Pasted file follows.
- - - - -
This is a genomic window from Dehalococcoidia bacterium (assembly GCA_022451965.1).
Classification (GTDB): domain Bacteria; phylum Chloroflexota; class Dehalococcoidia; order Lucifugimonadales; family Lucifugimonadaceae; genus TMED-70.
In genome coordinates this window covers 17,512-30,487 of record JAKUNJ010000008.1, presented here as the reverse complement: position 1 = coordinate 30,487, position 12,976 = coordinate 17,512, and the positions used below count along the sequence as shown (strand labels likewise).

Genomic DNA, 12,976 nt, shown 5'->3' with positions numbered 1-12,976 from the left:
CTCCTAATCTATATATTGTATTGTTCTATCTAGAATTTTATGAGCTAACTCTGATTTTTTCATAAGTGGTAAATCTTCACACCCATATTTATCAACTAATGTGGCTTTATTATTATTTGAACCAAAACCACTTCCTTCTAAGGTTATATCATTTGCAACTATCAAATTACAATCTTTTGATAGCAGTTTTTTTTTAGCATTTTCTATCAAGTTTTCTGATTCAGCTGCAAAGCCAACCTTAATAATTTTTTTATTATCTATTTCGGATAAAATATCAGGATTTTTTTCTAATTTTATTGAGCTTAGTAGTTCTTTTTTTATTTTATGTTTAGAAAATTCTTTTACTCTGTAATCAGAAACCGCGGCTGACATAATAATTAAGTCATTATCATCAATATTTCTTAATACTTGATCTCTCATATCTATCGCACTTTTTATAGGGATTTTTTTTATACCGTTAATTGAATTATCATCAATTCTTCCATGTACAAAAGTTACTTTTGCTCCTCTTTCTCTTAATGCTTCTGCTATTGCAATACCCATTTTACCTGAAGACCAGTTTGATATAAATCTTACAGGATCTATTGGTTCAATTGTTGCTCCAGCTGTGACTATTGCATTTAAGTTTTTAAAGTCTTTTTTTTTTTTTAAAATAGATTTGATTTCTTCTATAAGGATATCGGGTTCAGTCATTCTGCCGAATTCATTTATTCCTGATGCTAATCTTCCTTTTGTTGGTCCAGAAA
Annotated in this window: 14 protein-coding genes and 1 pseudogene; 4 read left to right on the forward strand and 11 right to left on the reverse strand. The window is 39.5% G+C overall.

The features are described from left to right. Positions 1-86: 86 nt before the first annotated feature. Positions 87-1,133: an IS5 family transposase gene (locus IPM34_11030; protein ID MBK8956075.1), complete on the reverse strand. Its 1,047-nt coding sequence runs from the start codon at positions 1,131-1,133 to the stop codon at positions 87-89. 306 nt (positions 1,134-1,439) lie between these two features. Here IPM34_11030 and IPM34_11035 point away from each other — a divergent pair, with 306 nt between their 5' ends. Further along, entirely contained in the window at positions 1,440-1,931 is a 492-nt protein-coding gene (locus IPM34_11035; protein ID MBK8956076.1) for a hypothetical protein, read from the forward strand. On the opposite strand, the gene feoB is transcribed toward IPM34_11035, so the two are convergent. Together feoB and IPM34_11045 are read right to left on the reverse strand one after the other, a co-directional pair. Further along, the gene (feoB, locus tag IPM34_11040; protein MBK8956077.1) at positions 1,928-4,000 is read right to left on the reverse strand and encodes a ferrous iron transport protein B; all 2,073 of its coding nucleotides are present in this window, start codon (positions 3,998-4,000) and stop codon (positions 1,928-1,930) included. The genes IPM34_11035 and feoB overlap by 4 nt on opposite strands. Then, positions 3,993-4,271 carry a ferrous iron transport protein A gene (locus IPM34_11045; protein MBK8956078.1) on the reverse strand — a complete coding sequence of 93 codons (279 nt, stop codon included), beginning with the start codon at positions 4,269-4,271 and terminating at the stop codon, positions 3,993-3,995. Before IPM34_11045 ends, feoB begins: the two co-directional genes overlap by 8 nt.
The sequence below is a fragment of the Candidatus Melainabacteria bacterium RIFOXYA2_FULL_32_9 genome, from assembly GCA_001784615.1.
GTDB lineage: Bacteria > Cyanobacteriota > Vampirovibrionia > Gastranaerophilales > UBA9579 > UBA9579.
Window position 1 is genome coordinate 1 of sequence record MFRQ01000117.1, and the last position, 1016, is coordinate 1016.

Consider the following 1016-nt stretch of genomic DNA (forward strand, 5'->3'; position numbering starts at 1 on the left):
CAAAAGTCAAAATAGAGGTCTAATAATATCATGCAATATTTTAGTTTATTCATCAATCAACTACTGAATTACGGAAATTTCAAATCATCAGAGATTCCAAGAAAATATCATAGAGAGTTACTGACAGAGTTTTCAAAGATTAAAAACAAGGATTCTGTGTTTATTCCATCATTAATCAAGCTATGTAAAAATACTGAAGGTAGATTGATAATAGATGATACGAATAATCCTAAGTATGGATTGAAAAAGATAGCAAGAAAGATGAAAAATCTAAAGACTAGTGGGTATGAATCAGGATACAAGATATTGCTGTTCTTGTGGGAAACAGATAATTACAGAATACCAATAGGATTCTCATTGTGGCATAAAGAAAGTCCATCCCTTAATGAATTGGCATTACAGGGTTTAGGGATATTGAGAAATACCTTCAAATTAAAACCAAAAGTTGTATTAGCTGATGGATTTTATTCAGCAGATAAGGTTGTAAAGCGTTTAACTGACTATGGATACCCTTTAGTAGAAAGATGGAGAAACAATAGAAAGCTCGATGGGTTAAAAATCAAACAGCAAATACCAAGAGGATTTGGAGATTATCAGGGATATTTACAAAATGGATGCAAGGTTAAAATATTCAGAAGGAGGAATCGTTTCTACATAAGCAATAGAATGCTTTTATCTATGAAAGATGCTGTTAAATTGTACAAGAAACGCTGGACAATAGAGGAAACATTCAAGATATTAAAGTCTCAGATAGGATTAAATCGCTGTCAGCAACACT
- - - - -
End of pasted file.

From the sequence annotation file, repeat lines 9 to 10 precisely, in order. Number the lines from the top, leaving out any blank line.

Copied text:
GTDB lineage: Bacteria > Cyanobacteriota > Vampirovibrionia > Gastranaerophilales > UBA9579 > UBA9579.
Window position 1 is genome coordinate 1 of sequence record MFRQ01000117.1, and the last position, 1016, is coordinate 1016.